I’m kind of freaking out because I randomly felt a lump in my breast the other day! I even had my boyfriend check to make sure he felt it too and he does. I’ve been to the gyno and had a breast exam before but it’s been a while. I’m really scared – does this mean I have breast cancer? I feel weird going to the gyno for something like this, but I don’t know what else to do. Is it normal to have lumps in your breasts? Please help!
First things first: take a deep breath and relax! Finding a lump in your breast does not automatically mean that you have cancer. I completely understand how scary it is – once I found a lump in my armpit and I was convinced I was dying (turns out it was just swollen glands) – but freaking out isn’t going to help the situation at all. Take it from me, I’ve been there.
Let’s go over the good news first: 80 percent of lumps found in breasts are benign, which is a fancy word for “cancer-free.” Also, breast cancer generally affects older women over the age of 30 (although it can of course affect younger women also). So, chances are, your lump isn’t something to panic over.
Now it’s time for the not-so-good news: you should definitely head over to the gyno to get it checked out anyway. And, really, that news isn’t even that bad. While chances are good that your lump is nothing to worry about, it’s still really important to stay on top of your health. Trust me, your doctor isn’t going to think you’re crazy or dramatic for coming in to get a breast exam. You’re concerned about your health – there’s nothing crazy about that!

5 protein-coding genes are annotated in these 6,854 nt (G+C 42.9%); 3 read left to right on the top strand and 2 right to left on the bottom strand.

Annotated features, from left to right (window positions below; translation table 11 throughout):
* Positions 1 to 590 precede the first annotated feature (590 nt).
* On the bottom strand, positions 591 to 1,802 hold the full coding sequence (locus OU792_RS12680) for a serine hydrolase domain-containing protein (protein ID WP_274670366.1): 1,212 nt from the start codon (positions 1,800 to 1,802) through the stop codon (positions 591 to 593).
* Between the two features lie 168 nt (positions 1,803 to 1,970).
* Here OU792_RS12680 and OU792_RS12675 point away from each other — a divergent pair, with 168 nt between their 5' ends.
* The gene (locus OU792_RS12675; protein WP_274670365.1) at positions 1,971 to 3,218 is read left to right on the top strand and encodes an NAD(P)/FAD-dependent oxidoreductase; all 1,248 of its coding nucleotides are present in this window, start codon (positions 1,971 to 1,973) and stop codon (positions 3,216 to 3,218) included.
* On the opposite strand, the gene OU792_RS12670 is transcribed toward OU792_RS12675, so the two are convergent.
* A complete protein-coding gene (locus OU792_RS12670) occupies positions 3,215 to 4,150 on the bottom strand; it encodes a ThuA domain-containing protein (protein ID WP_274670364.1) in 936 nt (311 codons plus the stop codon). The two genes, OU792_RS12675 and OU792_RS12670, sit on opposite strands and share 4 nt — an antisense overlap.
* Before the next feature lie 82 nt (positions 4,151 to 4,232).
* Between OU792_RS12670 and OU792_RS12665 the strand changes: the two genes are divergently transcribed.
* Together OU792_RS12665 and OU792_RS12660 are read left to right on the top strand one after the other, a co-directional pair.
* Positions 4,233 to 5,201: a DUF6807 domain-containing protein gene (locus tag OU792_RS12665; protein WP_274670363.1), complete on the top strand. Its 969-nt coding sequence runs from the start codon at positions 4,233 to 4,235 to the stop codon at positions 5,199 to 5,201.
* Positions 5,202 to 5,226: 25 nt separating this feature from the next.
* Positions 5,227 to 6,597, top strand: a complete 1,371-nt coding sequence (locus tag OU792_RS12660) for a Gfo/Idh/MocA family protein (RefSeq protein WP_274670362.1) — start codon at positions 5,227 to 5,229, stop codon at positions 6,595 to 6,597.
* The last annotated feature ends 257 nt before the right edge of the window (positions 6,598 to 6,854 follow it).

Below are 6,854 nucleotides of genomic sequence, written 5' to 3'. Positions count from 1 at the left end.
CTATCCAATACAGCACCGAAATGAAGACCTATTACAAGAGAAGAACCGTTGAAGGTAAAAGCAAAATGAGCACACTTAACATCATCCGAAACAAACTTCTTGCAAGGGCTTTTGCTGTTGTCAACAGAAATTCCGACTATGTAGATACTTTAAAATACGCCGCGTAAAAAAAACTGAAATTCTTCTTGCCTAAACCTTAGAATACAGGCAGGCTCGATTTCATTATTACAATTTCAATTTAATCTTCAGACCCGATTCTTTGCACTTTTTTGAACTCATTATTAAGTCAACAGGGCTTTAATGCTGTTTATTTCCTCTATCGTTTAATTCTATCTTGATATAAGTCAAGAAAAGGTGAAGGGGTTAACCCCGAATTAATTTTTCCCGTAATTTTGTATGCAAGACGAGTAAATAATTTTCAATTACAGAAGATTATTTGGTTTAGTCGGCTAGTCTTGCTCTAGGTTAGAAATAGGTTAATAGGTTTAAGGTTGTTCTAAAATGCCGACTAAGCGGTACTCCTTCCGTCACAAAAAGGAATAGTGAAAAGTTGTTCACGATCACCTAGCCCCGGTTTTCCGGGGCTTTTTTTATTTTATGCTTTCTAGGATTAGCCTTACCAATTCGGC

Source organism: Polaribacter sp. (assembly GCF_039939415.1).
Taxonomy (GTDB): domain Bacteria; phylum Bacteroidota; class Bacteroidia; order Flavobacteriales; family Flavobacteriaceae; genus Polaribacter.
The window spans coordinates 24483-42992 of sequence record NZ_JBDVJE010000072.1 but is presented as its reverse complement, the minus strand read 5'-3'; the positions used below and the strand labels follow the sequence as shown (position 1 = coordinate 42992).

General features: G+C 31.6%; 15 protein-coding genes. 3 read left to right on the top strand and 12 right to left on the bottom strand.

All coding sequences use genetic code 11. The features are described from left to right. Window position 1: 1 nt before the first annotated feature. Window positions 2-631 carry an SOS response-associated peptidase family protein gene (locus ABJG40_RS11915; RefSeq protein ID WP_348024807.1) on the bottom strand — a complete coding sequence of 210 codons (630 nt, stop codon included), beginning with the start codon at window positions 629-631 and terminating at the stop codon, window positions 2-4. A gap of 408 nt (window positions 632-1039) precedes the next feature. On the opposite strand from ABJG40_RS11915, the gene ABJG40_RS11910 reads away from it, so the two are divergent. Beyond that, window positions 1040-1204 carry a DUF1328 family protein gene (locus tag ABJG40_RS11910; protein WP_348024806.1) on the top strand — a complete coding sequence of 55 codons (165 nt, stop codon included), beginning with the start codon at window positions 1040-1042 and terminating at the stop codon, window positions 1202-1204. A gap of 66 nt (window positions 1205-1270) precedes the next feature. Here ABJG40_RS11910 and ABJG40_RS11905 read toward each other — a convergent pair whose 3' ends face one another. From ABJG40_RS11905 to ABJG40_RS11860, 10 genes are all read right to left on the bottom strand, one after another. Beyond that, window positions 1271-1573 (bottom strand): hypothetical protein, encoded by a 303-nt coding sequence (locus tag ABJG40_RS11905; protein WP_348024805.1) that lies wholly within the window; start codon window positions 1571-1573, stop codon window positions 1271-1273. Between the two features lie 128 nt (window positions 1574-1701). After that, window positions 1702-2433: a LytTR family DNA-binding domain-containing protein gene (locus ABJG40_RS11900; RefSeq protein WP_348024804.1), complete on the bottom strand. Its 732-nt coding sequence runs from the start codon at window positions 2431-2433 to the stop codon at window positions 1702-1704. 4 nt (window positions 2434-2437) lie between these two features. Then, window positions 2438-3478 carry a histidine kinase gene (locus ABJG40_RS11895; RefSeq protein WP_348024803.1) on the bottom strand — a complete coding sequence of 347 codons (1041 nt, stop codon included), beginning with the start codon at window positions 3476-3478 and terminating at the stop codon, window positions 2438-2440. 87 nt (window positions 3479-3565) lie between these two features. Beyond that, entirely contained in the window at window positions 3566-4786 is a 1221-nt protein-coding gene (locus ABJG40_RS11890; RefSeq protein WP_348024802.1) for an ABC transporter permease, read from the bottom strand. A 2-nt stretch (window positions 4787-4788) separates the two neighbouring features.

So what could this lump be? Well for starters, some breasts are just lumpier than others, so this could just be a lump you’ve maybe never noticed before. It could be a cyst – cysts sound scary, but they’re actually pretty common and can sometimes come and go throughout your menstrual cycle. It could be fibroadenoma, which is an excess formation of lobules (the glands that produce milk). The lump could also be the result of an injury you had that maybe you forgot about. The point is, a lump in your breast could mean a lot of things, not just cancer – although that is typically the first thing to pop into our minds.
Head over to the doctor and make sure you’re keeping up on your breast exams. If you can’t make it to the gyno all the time, do a monthly breast exam on yourself (use this handy guide to figure out what to do). I’m not going to lie, it’s not the most comfortable thing in the world, but you should still do it. Even though teens don’t have a huge risk of breast cancer, it’s still possible, which means it’s still important to watch out for yourself.
What’s on your mind? Heather can help! Send her your question at firstname.lastname@example.org